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Anti-Biopiracy Protocol Could Impact Vaccine Production, Industry Experts Say

by Dhruv Tikekar

Vaccine manufacturers have warned that the Nagoya Protocol could hinder the production of seasonal influenza vaccines, more than a year into its ratification in 2015.

The international agreement signed by 92 parties, ensures that countries or communities which are tapped for their biological resources in the development of pharmaceutical goods are compensated for their losses. The World Health Organization convened a meeting in late January to determine the impact of the treaty on vaccine production, following concerns from researchers and pharmaceutical companies alike.

The treaty calls for financial benefits to be shared equally with the community in question and covers a wide range of resources, from animals and plants to the viruses needed for vaccine development. Time constraints governing the production of seasonal flu vaccines, however, mean that the acquisition of virus samples must be unhindered – a challenge that researchers are currently facing because of the Protocol.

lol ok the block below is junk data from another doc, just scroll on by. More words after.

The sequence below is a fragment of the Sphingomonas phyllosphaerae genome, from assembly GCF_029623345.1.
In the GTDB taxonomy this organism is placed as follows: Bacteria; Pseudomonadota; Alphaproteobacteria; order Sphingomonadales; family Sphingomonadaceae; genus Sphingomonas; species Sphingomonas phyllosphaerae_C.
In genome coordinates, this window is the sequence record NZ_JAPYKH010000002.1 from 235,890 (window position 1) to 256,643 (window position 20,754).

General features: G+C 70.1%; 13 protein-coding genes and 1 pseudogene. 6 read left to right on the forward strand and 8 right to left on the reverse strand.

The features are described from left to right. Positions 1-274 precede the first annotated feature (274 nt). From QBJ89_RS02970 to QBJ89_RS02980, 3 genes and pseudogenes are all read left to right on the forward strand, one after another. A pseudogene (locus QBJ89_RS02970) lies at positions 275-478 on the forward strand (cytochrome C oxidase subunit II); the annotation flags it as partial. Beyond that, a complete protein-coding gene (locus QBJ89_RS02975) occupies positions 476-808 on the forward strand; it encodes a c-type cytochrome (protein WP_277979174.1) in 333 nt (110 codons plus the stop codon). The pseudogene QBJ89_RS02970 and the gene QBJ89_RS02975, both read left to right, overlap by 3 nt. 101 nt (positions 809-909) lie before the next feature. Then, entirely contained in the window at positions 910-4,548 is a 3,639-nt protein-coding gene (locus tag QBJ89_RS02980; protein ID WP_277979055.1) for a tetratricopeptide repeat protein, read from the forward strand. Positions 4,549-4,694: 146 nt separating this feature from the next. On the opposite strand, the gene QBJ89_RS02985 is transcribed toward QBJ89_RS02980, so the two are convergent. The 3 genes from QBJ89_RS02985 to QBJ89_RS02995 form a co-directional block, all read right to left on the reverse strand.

While the treaty was designed with the intention of mitigating biopiracy, which often saw developing nations being unfairly targeted for the acquisition of bio-products with little to no compensation in return, international vaccine developers could reportedly be hit with scheduling problems.

With six months made available to companies to accommodate for changes prior to the beginning of flu season, developers could face up to three months in delays should the treaty take complete effect.  While alternative frameworks are being developed to tackle the issue, upcoming WHO’s Global Influenza Surveillance and Response System panels are yet to determine present recommendations.

Editor: Liya Fan

Featured image by CDC Global/ CC BY 4.0

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